The Catcher in the Rye
1. J. D. Salinger was in the first wave of soldiers landing on Normandy Beach in WWII; and though not a combat soldier, he lived through some of the bloodliest and deadliest fighting in the European Theater. He spent time in the hospital after the war with what we would call PTSD today–a condition that he seems to suffered from the rest of his life. He carried Holden Caulfield with him everywhere he went as he typed even in foxholes on the manuscript of what became The Catcher in the Rye. Biographers Shields and Salerno argued that this novel was actually the war novel Salinger said no one would ever be honest enough to write. Apparently, they saw the 16-year-old Caulfield as someone suffering from a kind PTSD, perhaps exposed to too much of some poisonous aspect of life.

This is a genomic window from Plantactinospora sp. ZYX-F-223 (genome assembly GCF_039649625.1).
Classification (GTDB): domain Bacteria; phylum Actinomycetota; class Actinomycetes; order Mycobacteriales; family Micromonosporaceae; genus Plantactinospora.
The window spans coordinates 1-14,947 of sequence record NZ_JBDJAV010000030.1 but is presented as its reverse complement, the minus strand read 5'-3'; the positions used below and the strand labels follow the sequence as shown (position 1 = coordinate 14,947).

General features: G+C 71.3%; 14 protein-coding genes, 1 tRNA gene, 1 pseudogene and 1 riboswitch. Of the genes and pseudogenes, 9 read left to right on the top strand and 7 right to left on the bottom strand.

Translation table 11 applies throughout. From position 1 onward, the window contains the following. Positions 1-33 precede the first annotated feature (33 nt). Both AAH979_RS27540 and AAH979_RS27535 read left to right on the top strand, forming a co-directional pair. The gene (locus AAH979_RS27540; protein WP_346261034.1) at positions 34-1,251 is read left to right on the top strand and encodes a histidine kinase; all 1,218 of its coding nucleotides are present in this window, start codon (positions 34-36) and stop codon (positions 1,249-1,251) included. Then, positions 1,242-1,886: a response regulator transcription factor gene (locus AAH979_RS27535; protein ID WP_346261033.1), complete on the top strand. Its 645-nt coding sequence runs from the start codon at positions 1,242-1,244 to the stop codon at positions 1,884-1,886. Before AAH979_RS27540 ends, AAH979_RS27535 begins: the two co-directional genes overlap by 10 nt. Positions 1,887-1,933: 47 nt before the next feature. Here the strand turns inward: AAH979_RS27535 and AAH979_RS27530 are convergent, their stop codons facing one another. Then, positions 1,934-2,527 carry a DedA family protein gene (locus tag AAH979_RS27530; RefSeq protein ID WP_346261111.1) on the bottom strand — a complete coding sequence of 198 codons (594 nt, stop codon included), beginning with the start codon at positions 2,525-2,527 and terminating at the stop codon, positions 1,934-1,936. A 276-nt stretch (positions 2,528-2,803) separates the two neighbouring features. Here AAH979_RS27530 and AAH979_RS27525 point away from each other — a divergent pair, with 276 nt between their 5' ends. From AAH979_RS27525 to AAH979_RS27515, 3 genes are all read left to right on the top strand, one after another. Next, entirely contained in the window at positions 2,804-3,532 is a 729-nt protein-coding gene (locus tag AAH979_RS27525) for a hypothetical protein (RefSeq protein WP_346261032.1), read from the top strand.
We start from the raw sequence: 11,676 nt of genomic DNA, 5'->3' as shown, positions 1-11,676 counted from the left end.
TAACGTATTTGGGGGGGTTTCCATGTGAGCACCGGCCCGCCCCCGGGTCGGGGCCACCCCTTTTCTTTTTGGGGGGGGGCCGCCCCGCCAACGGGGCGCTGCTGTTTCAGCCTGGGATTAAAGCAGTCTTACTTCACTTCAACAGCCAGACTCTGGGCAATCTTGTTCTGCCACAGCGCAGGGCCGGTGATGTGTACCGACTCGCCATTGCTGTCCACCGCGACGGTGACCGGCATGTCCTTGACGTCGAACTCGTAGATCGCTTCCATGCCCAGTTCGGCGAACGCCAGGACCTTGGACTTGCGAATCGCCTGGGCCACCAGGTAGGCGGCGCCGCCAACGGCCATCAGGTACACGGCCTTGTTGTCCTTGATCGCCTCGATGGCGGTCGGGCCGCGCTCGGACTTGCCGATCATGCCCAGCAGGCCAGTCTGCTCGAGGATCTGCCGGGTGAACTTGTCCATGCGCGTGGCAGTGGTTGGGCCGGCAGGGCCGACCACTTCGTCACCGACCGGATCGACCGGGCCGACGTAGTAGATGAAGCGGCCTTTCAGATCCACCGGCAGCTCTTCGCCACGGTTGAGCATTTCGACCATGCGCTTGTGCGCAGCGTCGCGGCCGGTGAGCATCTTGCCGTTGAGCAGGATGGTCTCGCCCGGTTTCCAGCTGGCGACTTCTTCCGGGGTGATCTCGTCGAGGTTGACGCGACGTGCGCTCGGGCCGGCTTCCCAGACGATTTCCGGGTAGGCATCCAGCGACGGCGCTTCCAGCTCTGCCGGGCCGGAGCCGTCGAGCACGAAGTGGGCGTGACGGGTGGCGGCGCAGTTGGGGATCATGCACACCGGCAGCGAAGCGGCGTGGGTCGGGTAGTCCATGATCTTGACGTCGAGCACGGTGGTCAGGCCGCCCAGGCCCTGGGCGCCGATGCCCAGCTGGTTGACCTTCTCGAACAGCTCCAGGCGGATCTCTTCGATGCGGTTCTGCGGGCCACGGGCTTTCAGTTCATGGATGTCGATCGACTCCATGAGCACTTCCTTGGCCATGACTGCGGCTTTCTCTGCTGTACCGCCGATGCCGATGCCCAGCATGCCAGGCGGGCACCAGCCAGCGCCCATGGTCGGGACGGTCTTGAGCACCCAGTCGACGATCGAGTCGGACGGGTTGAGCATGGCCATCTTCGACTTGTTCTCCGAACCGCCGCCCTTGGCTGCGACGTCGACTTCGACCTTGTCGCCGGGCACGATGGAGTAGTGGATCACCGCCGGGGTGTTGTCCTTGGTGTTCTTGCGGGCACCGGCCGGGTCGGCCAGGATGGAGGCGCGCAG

A. Discuss two specific incidents that show Caulfield, and explain what he is suffering from.
2. The title comes from Holden’s idea that he is in a field of rye where there are multitudes of playing children who are in danger of falling off the cliff and he, wearing his catcher’s mitt, is the only person capable of “catching” them and saving them.
A. Discuss the specific characters in the book that Holden feels a need to save, and explain what it is exactly that Holden believes these characters need to be saved from.
B. Tell what messages you think Salinger is conveying and why you think the book is still one of the most popular of all times.